· For every 20 VMs that you create concurrently, we recommend you keep one replica. For example, if you are creating 120 VMs concurrently using the same image in a region, we suggest you keep at least 6 replicas of your image.
· For each scale set you create concurrently, we recommend you keep one replica.
We always recommend that to over-provision the number of replicas due to factors like resource size, content and OS type.
Azure Zone Redundant Storage (ZRS) provides resilience against an Availability Zone failure in the region. With the general availability of Azure Compute Gallery, you can choose to store your images in ZRS accounts in regions with Availability Zones.
You can also choose the account type for each of the target regions. The default storage account type is Standard_LRS, but you can choose Standard_ZRS for regions with Availability Zones. For more information on regional availability of ZRS, see Data redundancy.
Azure Compute Gallery also allows you to replicate your resources to other Azure regions automatically. Each image version can be replicated to different regions depending on what makes sense for your organization. One example is to always replicate the latest image in multi-regions while all older image versions are only available in 1 region. This can help save on storage costs.
The regions that a resource is replicated to can be updated after creation time. The time it takes to replicate to different regions depends on the amount of data being copied and the number of regions the version is replicated to. This can take a few hours in some cases. While the replication is happening, you can view the status of replication per region. Once the image replication is complete in a region, you can then deploy a VM or scale-set using that resource in the region.
There are three main ways to share images in an Azure Compute Gallery, depending on who you want to share with:
Role-based access control (RBAC) lets you share resources to specific people, groups, or service principals on a granular level.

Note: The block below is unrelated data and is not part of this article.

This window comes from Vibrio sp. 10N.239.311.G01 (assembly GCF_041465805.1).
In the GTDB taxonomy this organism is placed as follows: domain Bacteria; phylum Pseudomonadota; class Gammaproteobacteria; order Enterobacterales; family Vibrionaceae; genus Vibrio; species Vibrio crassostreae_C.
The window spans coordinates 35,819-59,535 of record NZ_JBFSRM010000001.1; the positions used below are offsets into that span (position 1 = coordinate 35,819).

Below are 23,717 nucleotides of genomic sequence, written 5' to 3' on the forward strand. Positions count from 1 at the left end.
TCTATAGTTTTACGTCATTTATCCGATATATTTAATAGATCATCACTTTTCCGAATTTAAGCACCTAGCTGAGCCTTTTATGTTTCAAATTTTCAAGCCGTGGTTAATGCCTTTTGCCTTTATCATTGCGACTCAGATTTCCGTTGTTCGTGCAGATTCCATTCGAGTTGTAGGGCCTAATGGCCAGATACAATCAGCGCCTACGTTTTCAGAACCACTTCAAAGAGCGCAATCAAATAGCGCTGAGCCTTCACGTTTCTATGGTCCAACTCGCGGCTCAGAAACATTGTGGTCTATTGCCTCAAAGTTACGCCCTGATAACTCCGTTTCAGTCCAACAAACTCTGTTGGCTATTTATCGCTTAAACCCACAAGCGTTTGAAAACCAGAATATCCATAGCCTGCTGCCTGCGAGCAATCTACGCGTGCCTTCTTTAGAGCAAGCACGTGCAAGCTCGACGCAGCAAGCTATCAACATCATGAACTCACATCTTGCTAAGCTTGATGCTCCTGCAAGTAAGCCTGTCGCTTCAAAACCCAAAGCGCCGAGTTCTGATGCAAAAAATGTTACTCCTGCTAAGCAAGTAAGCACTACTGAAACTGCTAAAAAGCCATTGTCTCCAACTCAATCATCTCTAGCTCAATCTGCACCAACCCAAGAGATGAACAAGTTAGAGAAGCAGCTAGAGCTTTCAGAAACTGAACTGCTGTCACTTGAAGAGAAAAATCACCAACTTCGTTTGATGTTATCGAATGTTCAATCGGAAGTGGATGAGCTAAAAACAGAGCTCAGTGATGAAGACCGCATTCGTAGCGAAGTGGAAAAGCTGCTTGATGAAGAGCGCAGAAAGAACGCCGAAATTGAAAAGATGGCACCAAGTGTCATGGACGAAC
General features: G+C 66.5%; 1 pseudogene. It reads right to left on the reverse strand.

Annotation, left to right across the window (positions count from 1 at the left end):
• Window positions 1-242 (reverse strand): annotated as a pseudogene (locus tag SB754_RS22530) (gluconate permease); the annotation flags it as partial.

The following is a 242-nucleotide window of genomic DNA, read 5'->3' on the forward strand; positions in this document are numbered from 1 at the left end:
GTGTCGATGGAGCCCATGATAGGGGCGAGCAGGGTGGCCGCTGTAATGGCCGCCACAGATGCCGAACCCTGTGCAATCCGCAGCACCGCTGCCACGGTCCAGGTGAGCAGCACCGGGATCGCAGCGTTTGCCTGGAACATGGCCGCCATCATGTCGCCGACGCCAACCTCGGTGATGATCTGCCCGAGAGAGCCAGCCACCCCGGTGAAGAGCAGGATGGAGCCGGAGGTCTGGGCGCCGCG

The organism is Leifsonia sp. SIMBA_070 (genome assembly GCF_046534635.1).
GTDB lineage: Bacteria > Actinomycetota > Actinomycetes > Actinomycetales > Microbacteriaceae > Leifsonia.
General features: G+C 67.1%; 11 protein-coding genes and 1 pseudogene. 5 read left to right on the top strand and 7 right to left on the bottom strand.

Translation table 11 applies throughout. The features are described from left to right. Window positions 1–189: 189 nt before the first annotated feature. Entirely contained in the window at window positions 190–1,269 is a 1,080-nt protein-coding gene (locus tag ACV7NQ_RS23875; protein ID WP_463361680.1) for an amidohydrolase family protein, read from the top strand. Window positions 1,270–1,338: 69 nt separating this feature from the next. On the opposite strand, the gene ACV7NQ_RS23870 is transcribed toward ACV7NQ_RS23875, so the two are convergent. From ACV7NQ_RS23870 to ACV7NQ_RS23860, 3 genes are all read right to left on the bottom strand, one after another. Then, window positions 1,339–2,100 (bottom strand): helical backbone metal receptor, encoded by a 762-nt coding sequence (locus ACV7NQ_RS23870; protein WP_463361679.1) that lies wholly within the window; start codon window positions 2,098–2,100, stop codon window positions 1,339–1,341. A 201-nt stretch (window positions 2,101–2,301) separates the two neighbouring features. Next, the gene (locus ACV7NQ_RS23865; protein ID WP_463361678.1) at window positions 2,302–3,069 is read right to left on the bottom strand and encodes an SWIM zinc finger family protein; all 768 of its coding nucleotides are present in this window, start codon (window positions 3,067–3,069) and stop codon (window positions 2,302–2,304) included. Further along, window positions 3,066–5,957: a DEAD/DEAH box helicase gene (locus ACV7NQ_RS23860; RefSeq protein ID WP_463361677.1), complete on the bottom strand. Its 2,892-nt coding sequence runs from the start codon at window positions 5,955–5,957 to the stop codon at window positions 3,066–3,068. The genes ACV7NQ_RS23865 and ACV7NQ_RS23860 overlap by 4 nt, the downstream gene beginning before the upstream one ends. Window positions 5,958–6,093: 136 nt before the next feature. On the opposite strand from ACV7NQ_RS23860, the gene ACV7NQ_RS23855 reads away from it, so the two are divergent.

Direct shared gallery (preview) lets you share to everyone in a subscription or tenant.
Community gallery (preview) lets you share your entire gallery publicly, to all Azure users.
As the Azure Compute Gallery, definition, and version are all resources, they can be shared using the built-in native Azure Roles-based Access Control (RBAC) roles. Using Azure RBAC roles you can share these resources to other users, service principals, and groups. You can even share access to individuals outside of the tenant they were created within. Once a user has access to the resource version, they can use it to deploy a VM or a Virtual Machine Scale Set. Here is the sharing matrix that helps understand what the user gets access to:
Shared with User
Azure Compute Gallery
Azure Compute Gallery
We recommend sharing at the Gallery level for the best experience. We do not recommend sharing individual image versions. For more information about Azure RBAC
Shared directly to a tenant or subscription
Give specific subscriptions or tenants access to a direct shared Azure Compute Gallery. Sharing a gallery with tenants and subscriptions give them read-only access to your gallery.
During the preview:
You can only share to subscriptions that are also in the preview.
You can only share to 30 subscriptions and 5 tenants.
A direct shared gallery cannot contain encrypted image versions. Encrypted images cannot be created within a gallery that is directly shared.
Only the owner of a subscription, or a user or service principal assigned to the Compute Gallery Sharing Admin role at the subscription or gallery level will be able to enable group-based sharing.
You need to create a new gallery, with the property sharingProfile.permissions set to Groups. When using the CLI to create a gallery, use the --permissions groups parameter. You can't use an existing gallery; the property can't currently be updated.
There is no extra charge for using the Azure Compute Gallery service. You will be charged for the following resources:
Storage costs of storing each replica. For images, the storage cost is charged as a snapshot and is based on the occupied size of the image version, the number of replicas of the image version and the number of regions the version is replicated to.
Network egress charges for replication of the first resource version from the source region to the replicated regions. Subsequent replicas are handled within the region, so there are no additional charges.